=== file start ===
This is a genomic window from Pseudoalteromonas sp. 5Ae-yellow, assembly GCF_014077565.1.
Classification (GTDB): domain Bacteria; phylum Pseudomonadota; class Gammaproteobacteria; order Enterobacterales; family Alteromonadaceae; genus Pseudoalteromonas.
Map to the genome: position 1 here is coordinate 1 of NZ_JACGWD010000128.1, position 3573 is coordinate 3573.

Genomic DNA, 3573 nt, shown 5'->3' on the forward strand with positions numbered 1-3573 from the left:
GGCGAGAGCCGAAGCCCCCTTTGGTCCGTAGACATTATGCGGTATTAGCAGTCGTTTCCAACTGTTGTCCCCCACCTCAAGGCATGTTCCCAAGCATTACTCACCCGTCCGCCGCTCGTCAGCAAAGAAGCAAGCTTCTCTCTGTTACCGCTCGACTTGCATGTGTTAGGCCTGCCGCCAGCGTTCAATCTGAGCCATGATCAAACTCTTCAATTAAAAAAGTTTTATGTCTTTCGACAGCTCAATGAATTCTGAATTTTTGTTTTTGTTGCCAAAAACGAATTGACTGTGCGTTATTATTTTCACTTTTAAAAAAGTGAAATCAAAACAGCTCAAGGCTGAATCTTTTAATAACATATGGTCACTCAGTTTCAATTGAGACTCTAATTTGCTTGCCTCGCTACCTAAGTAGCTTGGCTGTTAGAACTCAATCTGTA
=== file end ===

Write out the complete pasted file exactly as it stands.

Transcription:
This is a genomic window from Pseudoalteromonas sp. 5Ae-yellow, assembly GCF_014077565.1.
Classification (GTDB): domain Bacteria; phylum Pseudomonadota; class Gammaproteobacteria; order Enterobacterales; family Alteromonadaceae; genus Pseudoalteromonas.
Map to the genome: position 1 here is coordinate 1 of NZ_JACGWD010000128.1, position 3573 is coordinate 3573.

Genomic DNA, 3573 nt, shown 5'->3' on the forward strand with positions numbered 1-3573 from the left:
GGCGAGAGCCGAAGCCCCCTTTGGTCCGTAGACATTATGCGGTATTAGCAGTCGTTTCCAACTGTTGTCCCCCACCTCAAGGCATGTTCCCAAGCATTACTCACCCGTCCGCCGCTCGTCAGCAAAGAAGCAAGCTTCTCTCTGTTACCGCTCGACTTGCATGTGTTAGGCCTGCCGCCAGCGTTCAATCTGAGCCATGATCAAACTCTTCAATTAAAAAAGTTTTATGTCTTTCGACAGCTCAATGAATTCTGAATTTTTGTTTTTGTTGCCAAAAACGAATTGACTGTGCGTTATTATTTTCACTTTTAAAAAAGTGAAATCAAAACAGCTCAAGGCTGAATCTTTTAATAACATATGGTCACTCAGTTTCAATTGAGACTCTAATTTGCTTGCCTCGCTACCTAAGTAGCTTGGCTGTTAGAACTCAATCTGTA